“If you’ve seen patients, and you’re monitoring them over a long period of time, an important aspect of monitoring is to use the same test,” Prof. Henson said. “If you have, say, 4 or 5 years of data with a threshold test, and you don’t really want to quickly switch to a totally different type of test, ZATA is important to give compatibility with previous results from the patient.”
ABOUT THE INTERVIEWEE
David B. Henson, PhD., is Emeritus Professor of Ophthalmology & Vision Science at Manchester University, United Kingdom and inventor of the Henson.
Financial disclosure: Inventor of Henson
1. Henson DB, Chaudry S, Artes PH, et al. Response variability in the visual field: comparison of optic neuritis, glaucoma, ocular hypertension, and normal eyes. Invest Ophthalmol Vis Sci. 2000;41(2):417-421.
2. Gardiner SK, Swanson WH, Goren D, et al. Assessment of the reliability of standard automated perimetry in regions of glaucomatous damage. Ophthalmology. 2014;121(7):1359-1369.
3. De Moraes CG, Hood DC, Thenappan A, et al. 24-2 Visual fields miss central defects shown on 10-2 Tests in glaucoma suspects, ocular hypertensives, and early glaucoma. Ophthalmology. 2017;124(10):1449-1456.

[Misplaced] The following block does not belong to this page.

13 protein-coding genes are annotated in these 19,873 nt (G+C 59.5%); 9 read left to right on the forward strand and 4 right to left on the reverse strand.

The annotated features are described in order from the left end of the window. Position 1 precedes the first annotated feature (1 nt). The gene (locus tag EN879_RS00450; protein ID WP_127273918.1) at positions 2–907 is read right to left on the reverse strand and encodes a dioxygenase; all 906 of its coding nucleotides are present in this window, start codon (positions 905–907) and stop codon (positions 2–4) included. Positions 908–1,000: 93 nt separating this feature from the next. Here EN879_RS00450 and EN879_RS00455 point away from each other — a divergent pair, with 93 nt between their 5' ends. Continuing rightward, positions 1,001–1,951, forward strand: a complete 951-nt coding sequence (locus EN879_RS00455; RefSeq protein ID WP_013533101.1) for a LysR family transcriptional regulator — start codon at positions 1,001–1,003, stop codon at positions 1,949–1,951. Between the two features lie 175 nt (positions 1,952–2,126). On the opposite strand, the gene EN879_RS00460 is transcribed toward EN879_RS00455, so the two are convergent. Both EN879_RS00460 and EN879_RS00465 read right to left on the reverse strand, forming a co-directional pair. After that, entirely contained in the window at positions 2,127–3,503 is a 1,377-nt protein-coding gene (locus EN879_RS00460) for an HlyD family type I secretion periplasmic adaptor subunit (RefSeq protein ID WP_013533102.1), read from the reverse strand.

4. Wang Y, Henson DB. Diagnostic performance of visual field test using subsets of the 24-2 test pattern for early glaucomatous field loss. Invest Ophthalmol Vis Sci. 2013;54:56-761.
5. Traynis I, De Moraes CG, Raza AS, et al. Prevalence and nature of early glaucomatous defects in the central 10° of the visual field. JAMA Ophthalmol. 2014;132(3):291-297.
6. Henson DB, Emuh T. Monitoring vigilance during perimetry with pupillography. Invest Ophthalmol Vis Sci. 2010;51:3540-3543.
7. Gardiner SK, Swanson WH, Goren D, et al. Assessment of the reliability of standard automated perimetry in regions of glaucomatous damage. Ophthalmology. 2014;121(7):1359-1369.
Advanced detection and monitoring of the visual field